- A year-old letter shows the danger in trying to predict what the Kiwi dollar will do
- “Plodders” wonder how to match the investments of their landlord friends
- Traders in shares beyond Australasia no longer pay the old tax on capital gains
- How about taxing rental property the same way as international shares?
Q(Letter received exactly a year ago). In a column in September 2001 you stated that “at any time the dollar is just as likely to fall as rise”.
I took the bait and responded — part of which you published and, as I remember, rubbished.
I am glad that you now concede, indirectly of course, that I was right, in your column of 18 March 2006 where you state, “But the likelihood that the Kiwi will fall in the next few years should help things along”. You — correctly this time — advise readers to leave their money offshore — to take advantage of the falling Kiwi.
This is indeed contrary to “at any time the dollar is just as likely to fall as rise”, where you were plainly wrong.
If the 2001 reader had taken my advice and invested in the domestic market and then sent his/her money offshore in the past few months — when you’d have to have been an idiot to not see all the factors and read all the advice lining the Kiwi up for a fall — he/she would have been substantially better off.
Blind obedience to mantras of “invest offshore” can often get you losing gains against currency — why not work them both?
ABecause you can easily get it wrong.
Your letter didn’t make it into the paper a year ago because lots of other issues were going on, and I get too many letters to run them all.
A few months later, I re-read your letter and thought it would be interesting to watch what happens to the Kiwi dollar over the next year.
And what did happen? Exactly the opposite to what you — and I in a weak moment — predicted a year ago.
I don’t recall a time in recent years when so many economists and other experts were in agreement about the likely direction of our currency. Nearly everyone saw a fall coming soon, and I’m afraid I echoed that.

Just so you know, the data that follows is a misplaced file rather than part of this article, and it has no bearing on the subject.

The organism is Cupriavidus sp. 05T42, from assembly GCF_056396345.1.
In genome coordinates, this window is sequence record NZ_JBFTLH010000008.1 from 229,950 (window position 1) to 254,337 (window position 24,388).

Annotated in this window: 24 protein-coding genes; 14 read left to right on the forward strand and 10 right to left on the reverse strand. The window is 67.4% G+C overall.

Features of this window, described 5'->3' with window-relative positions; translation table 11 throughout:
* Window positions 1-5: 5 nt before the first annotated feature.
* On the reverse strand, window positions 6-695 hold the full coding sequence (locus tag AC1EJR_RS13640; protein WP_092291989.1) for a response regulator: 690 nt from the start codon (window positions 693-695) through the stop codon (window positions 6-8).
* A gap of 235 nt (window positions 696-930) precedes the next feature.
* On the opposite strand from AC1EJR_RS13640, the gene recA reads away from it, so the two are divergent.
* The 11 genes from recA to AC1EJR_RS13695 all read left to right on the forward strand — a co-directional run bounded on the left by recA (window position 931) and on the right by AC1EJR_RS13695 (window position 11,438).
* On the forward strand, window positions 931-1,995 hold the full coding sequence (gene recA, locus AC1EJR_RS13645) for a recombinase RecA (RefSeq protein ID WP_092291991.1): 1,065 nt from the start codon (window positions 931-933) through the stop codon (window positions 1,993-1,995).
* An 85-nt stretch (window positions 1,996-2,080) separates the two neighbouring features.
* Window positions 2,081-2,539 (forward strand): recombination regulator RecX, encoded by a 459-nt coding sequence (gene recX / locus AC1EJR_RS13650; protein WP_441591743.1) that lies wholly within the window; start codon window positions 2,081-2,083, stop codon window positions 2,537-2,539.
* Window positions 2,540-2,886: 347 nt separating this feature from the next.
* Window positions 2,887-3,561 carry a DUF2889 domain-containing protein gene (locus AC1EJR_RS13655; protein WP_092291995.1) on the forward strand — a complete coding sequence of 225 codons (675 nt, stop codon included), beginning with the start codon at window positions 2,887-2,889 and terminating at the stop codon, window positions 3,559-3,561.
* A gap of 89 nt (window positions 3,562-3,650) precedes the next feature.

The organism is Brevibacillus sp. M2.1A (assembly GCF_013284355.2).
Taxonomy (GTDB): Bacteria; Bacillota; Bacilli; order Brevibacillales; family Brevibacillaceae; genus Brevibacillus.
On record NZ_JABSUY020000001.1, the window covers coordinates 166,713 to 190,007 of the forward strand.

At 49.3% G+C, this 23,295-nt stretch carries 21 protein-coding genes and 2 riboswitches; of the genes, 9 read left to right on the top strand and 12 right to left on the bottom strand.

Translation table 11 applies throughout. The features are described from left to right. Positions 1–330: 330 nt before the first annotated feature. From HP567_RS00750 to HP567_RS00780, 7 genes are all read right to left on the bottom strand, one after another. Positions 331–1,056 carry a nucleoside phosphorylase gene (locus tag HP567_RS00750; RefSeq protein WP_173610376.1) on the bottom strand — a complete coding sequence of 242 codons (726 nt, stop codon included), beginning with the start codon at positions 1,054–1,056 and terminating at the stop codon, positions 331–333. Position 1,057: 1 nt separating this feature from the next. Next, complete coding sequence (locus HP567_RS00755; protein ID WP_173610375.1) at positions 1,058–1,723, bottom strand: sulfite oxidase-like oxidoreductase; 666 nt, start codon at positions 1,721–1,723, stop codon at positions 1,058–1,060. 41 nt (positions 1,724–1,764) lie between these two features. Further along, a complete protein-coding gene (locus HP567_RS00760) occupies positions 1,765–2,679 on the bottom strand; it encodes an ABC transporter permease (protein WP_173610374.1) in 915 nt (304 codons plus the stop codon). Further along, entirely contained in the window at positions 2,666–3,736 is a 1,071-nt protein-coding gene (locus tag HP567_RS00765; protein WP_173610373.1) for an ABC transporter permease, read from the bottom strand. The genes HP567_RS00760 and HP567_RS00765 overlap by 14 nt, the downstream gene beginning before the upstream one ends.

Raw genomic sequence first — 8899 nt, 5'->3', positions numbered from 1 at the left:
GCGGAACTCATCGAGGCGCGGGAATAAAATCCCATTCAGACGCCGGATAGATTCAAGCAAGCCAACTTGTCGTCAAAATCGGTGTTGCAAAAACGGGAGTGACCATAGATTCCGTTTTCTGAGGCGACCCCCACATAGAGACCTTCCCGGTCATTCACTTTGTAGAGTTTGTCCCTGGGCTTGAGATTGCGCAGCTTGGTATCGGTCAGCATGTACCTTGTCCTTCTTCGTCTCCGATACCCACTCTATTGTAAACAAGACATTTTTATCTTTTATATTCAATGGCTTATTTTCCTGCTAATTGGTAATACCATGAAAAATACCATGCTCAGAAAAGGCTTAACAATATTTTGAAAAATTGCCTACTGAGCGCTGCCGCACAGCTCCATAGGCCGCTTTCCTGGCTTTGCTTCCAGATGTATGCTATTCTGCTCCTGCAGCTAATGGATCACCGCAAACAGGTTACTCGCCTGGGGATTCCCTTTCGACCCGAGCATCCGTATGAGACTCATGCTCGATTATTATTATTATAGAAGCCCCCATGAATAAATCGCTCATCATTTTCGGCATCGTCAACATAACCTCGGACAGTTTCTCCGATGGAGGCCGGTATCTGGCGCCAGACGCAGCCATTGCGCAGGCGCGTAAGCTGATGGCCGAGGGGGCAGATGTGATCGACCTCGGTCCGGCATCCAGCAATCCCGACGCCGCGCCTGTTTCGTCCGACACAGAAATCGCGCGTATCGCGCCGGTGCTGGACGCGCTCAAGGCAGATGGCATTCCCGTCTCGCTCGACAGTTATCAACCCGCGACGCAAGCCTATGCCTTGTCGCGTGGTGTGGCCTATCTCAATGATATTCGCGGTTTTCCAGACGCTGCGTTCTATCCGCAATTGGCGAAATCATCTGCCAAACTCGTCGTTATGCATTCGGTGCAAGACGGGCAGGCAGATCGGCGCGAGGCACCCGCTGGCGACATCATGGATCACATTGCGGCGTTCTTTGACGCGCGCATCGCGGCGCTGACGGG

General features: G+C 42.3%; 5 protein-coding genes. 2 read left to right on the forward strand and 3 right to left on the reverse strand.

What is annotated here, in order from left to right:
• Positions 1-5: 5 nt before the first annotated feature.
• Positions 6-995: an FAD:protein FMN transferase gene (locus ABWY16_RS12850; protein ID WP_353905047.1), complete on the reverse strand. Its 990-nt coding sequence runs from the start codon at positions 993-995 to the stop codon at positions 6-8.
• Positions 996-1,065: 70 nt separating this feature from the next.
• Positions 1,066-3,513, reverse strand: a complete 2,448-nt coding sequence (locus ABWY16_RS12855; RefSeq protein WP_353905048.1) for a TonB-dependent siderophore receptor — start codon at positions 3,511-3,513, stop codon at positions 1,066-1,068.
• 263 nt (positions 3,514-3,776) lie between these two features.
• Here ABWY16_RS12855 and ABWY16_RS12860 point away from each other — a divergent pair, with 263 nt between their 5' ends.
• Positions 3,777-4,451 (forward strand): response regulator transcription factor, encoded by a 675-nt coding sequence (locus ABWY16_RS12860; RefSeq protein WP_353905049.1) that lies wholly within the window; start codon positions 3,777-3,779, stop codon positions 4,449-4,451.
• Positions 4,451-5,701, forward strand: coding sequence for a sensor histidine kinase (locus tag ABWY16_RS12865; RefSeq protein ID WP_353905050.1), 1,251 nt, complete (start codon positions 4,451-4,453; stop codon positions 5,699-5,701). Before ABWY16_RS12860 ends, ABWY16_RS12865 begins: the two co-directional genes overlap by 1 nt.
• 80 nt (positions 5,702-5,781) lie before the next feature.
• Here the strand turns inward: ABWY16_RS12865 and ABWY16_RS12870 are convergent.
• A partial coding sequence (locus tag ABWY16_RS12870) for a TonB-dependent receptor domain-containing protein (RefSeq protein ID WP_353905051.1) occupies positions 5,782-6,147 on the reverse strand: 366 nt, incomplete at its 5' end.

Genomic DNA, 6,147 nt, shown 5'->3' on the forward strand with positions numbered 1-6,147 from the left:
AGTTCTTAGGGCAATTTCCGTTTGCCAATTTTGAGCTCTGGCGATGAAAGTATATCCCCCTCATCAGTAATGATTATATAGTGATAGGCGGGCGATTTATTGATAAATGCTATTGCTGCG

Since then, the trade weighted index — which measures movements in our dollar relative to the currencies of our major trading partners — has risen about 10 per cent. And the Kiwi versus the US dollar has risen about 17 per cent.
While you ended up right in 2001, you ended up wrong in 2006. And that’s probably typical. Those who predict foreign exchange movements get it right about half the time.
I’m going back to saying, “at any time the dollar is just as likely to fall as rise” — and also to the “invest offshore” mantra.
International investing gives you great diversification — and thus lower risk.
But those who try to move their money onshore and offshore to take advantage of currency movements are bound to have mixed fortunes. And they also have lots of hassle and pay high transaction costs.
How about another mantra: Let sleeping offshore investments lie.
QOur friends and work acquaintances are buying property to rent or to do up, while we are just plodding on paying off the mortgage as fast as possible.
We would very much like to take that plunge into the two-home market, but the so-called experts keep telling us the bubble is going to burst. We have been waiting for around three years now. It is very frustrating, and the price of houses is skyrocketing.
How can we get ahead?
AFace it: You are not such big risk takers as some of your mates. Anyone going into the property market in the last few years — especially if they borrow lots to do it — is taking quite a risk.
More often than not, those who get into risky investments come out as winners. But some lose in a big way. And we haven’t yet read the last chapter of the current property boom story.
You might be plodding, but plodders, like turtles, sometimes win the race. So how to get ahead?
Firstly, keep doing what you already do. Paying off your mortgage improves your wealth as much as an investment that brings in — after tax and all fees — whatever your mortgage interest rate is. That’s a good solid return, and it’s risk-free. Putting as much money into repayments as possible is an excellent move.
Once you’re rid of your mortgage, I suggest you put the money that used to go into the mortgage into a low-fee diversified share fund.
Promise yourselves not to withdraw from the share fund for at least ten years, regardless of what the market does.
Drip feeding a regular amount into an investment like that reduces risk and gives you some great buys, as you get more units with your monthly money when prices are down.
I understand your frustration at not being in the property action. Price rises have certainly continued beyond what most of us expected.
That’s always a worry, though. The longer a market rises, the further it has to fall. Whether the bubble bursts or just slowly diminishes (can bubbles diminish?) — and when it starts — nobody knows.